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Art & History
April 2020

Jeu de Paume : From ball court to photo showcase

The museum has both a rich past and a place in the present on the cutting edge of art.

Photo credit:

Chris Welsch

An elegant, 19th-century building with a view over the Place de la Concorde and the Tuileries Gardens, the Jeu de Paume Museum occupies a prominent spot in the geography of Paris — and in its history.

“The Jeu de Paume is a curious place because when it was built in 1861 it was a ball court, but since then has lived many different lives,” said Quentin Bajac, the recently appointed director of the museum. “Now it has evolved into a place that explores all types of mechanically created imagery.”

Bajac, who previously was the top curator for photography at the Museum of Modern Art in New York, is also the author of a three-volume history of photography. He was speaking to welcome a group of guests from Secret Journeys, invited to get a behind-the-scenes look at one of the world’s foremost venues for photographic arts.

Built by Napoleon III as an indoor court for the then-popular forerunner of tennis (Jeu de Paume, or palm game), the building has seen many transformations since then. Later in the century, it became an exhibition hall managed by the Louvre, and eventually a museum for Modern and Contemporary art in the years leading to World War II. The Nazis used it as a depot to store art they were ransacking from Jewish families and French museums. After another stint as an art museum, in 2004, the Jeu de Paume became dedicated to photography and visual media.

Alan Riding, storyteller for this new journey and a former New York Times Paris bureau chief and author, explained that the building is animated by the spirit of Rose Valland, a curator at the Jeu de Paume during World War II when Herman Goering oversaw the theft of art on a massive scale. “She spoke German, but she never let the Nazis know that,” Alan said. “She understood everything that was happening, and for four years she kept a secret record of every piece of art to pass through the building. Most of that art was recuperated after the war.”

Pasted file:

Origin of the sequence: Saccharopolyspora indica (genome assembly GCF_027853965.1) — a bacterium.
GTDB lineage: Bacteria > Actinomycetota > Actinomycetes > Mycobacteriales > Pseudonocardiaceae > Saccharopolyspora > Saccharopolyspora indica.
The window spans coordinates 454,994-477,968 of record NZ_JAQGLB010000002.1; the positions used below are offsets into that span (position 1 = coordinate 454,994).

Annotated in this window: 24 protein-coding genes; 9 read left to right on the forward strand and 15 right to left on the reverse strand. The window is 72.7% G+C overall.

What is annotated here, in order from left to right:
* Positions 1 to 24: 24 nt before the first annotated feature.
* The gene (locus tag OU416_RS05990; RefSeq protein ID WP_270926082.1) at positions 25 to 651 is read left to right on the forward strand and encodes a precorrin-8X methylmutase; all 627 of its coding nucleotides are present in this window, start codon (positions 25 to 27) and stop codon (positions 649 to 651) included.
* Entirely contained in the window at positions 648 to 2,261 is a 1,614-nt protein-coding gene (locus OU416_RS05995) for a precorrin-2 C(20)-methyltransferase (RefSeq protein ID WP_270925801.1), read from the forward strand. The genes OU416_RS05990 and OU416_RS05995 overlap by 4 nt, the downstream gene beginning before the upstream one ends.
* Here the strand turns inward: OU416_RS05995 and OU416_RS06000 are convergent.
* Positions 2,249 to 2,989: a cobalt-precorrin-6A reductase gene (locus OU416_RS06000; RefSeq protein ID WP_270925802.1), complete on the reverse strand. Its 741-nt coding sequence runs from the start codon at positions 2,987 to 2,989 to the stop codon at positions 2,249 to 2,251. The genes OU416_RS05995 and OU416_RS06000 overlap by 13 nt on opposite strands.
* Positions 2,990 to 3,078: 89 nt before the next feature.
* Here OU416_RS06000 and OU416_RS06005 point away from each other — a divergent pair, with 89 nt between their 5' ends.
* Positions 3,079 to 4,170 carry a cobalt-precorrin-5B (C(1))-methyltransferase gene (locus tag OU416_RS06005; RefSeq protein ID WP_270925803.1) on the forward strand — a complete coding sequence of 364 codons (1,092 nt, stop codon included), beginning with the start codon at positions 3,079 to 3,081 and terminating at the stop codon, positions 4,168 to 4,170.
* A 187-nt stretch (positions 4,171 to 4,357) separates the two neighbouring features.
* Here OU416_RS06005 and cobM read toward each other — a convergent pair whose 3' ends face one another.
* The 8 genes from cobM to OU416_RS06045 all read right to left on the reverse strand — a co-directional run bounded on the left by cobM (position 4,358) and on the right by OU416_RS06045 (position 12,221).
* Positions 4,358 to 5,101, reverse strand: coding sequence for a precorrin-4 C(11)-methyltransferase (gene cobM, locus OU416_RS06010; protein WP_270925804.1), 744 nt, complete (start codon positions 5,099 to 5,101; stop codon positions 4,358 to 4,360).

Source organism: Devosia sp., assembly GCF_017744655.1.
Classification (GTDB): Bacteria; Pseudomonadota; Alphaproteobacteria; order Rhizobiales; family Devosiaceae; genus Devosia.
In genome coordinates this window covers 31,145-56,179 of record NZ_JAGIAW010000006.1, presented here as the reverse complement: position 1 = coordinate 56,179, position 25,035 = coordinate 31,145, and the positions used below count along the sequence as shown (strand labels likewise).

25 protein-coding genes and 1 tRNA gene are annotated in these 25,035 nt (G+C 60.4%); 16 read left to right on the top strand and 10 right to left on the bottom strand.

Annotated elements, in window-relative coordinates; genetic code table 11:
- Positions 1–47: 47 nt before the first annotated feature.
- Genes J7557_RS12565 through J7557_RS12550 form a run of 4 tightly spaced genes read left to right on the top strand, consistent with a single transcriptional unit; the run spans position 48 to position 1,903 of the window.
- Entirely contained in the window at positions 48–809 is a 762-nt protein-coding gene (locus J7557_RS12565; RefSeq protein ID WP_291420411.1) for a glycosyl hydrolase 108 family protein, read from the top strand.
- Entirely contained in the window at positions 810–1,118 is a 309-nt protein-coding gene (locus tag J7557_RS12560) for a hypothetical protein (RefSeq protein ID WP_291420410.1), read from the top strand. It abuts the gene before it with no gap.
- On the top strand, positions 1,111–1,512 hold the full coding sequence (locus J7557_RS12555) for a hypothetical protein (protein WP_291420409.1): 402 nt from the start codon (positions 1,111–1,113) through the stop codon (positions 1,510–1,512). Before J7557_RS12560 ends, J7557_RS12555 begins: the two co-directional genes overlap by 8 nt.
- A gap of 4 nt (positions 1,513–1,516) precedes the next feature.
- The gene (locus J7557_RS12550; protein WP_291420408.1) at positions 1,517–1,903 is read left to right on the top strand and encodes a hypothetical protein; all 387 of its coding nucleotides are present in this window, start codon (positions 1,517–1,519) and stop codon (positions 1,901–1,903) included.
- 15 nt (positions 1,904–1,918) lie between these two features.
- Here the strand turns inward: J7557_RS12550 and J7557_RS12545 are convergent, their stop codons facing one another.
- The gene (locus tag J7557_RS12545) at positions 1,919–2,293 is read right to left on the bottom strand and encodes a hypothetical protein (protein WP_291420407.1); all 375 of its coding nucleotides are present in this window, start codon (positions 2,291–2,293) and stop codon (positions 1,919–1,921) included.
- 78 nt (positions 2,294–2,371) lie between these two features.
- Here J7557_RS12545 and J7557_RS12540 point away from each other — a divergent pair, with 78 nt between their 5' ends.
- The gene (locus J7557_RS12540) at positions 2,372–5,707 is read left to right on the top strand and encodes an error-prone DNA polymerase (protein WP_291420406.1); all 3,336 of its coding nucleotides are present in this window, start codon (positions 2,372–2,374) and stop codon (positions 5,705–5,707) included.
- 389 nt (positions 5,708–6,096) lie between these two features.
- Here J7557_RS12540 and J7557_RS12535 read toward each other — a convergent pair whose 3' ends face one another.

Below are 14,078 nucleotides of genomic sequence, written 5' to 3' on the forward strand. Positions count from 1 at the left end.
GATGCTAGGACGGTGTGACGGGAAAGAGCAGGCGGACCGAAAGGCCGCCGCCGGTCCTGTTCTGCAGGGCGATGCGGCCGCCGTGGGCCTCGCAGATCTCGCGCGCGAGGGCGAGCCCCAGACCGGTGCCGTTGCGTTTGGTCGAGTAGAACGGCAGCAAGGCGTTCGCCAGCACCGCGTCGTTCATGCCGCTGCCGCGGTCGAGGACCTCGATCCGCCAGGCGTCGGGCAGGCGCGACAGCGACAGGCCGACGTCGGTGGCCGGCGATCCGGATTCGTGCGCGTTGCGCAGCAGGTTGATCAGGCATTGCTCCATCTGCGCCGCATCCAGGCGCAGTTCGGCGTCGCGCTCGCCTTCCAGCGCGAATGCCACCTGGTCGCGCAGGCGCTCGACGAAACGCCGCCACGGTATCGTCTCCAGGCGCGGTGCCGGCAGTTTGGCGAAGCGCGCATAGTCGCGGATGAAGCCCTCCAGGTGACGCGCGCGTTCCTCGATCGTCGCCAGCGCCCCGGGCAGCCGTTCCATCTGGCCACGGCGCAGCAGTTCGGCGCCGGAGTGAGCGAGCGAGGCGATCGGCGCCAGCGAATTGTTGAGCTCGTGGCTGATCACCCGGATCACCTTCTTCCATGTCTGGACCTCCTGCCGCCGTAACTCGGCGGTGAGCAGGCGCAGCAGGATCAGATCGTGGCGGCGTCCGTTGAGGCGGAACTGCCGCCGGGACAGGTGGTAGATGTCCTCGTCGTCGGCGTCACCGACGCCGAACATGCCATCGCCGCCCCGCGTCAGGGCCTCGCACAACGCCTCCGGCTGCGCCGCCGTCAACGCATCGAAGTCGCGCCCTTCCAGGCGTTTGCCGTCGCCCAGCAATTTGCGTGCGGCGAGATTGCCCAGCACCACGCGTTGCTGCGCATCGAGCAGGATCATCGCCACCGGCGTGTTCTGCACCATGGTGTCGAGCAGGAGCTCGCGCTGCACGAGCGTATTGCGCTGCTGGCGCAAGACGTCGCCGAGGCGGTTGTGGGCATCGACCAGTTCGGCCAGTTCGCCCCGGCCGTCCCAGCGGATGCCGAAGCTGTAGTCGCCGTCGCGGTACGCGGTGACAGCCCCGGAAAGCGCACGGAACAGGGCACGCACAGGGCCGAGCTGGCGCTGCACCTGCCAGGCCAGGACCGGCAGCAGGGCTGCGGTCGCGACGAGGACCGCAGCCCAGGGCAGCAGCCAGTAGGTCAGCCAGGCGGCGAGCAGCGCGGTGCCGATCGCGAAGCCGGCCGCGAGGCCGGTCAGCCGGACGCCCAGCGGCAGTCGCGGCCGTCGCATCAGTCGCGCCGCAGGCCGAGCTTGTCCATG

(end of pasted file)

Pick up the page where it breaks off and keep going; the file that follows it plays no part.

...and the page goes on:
In terms of art, the current exhibition at the Jeu de Paume poses a sharp contrast to the Impressionist and Modern works that came and went during the war years. “The Supermarket of Images” features works by current artists who are questioning how the explosive growth of imagery in our daily lives forms a type of separate economy that affects our thoughts, our identities, and our behaviors.

Éve Lepaon, a guide and instructor at the Jeu de Paume, led the group on a private visit to the exhibition. In explaining one of the first works we encountered — Evan Roth’s “Since You Were Born” — she pointed out that every day more than 3 billion images are shared on the social networks. Roth’s artwork consists of thousands of small images he downloaded from the Web during a three-month period after his daughter was born. They are plastered over entire walls of the museum, giving a vertiginous sense of the flow of imagery that passes by us each day.

Next, our eye was caught by a gilded shopping cart, bathed in a rotating spotlight that cast a moving shadow across the blank wall behind it. “By taking the shopping cart out of its banal context, its value changes,” Éve said, “and it poses a question: do we consume imagery in the same way we consume things in a market?”

Secret Journeys’ Jeu de Paume experience, which includes a chance to meet Quentin Bajac, gives guests an exclusive opportunity to experience both the fascinating history behind the place and its cutting-edge photography shows.

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